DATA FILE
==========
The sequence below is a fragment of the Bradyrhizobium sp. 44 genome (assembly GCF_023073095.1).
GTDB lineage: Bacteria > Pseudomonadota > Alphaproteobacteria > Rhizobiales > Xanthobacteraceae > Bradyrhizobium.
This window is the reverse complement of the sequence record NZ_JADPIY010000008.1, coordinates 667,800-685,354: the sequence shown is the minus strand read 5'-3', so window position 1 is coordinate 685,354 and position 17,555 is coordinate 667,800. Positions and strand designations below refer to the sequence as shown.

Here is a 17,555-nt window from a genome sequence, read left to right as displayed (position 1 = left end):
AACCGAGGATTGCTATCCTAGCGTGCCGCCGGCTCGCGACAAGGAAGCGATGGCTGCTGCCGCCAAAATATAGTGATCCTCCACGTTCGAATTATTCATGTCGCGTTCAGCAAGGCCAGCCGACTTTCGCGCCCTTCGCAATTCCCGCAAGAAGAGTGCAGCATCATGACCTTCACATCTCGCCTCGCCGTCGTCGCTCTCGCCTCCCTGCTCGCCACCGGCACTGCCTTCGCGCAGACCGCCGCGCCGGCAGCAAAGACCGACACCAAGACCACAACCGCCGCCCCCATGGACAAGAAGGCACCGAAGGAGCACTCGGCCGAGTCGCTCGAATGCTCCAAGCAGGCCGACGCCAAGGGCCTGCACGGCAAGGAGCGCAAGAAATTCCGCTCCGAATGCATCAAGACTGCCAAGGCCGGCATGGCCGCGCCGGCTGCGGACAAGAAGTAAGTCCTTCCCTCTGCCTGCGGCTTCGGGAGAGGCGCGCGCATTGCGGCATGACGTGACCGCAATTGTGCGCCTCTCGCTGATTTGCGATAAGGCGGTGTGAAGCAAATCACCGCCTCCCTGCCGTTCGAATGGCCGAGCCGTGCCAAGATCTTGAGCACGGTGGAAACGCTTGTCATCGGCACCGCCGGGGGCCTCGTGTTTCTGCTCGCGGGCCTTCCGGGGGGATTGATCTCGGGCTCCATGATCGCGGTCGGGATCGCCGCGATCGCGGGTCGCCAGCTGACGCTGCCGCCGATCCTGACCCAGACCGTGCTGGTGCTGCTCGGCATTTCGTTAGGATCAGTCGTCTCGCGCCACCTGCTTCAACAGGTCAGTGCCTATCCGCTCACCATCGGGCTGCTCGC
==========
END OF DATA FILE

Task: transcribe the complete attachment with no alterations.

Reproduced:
The sequence below is a fragment of the Bradyrhizobium sp. 44 genome (assembly GCF_023073095.1).
GTDB lineage: Bacteria > Pseudomonadota > Alphaproteobacteria > Rhizobiales > Xanthobacteraceae > Bradyrhizobium.
This window is the reverse complement of the sequence record NZ_JADPIY010000008.1, coordinates 667,800-685,354: the sequence shown is the minus strand read 5'-3', so window position 1 is coordinate 685,354 and position 17,555 is coordinate 667,800. Positions and strand designations below refer to the sequence as shown.

Here is a 17,555-nt window from a genome sequence, read left to right as displayed (position 1 = left end):
AACCGAGGATTGCTATCCTAGCGTGCCGCCGGCTCGCGACAAGGAAGCGATGGCTGCTGCCGCCAAAATATAGTGATCCTCCACGTTCGAATTATTCATGTCGCGTTCAGCAAGGCCAGCCGACTTTCGCGCCCTTCGCAATTCCCGCAAGAAGAGTGCAGCATCATGACCTTCACATCTCGCCTCGCCGTCGTCGCTCTCGCCTCCCTGCTCGCCACCGGCACTGCCTTCGCGCAGACCGCCGCGCCGGCAGCAAAGACCGACACCAAGACCACAACCGCCGCCCCCATGGACAAGAAGGCACCGAAGGAGCACTCGGCCGAGTCGCTCGAATGCTCCAAGCAGGCCGACGCCAAGGGCCTGCACGGCAAGGAGCGCAAGAAATTCCGCTCCGAATGCATCAAGACTGCCAAGGCCGGCATGGCCGCGCCGGCTGCGGACAAGAAGTAAGTCCTTCCCTCTGCCTGCGGCTTCGGGAGAGGCGCGCGCATTGCGGCATGACGTGACCGCAATTGTGCGCCTCTCGCTGATTTGCGATAAGGCGGTGTGAAGCAAATCACCGCCTCCCTGCCGTTCGAATGGCCGAGCCGTGCCAAGATCTTGAGCACGGTGGAAACGCTTGTCATCGGCACCGCCGGGGGCCTCGTGTTTCTGCTCGCGGGCCTTCCGGGGGGATTGATCTCGGGCTCCATGATCGCGGTCGGGATCGCCGCGATCGCGGGTCGCCAGCTGACGCTGCCGCCGATCCTGACCCAGACCGTGCTGGTGCTGCTCGGCATTTCGTTAGGATCAGTCGTCTCGCGCCACCTGCTTCAACAGGTCAGTGCCTATCCGCTCACCATCGGGCTGCTCGC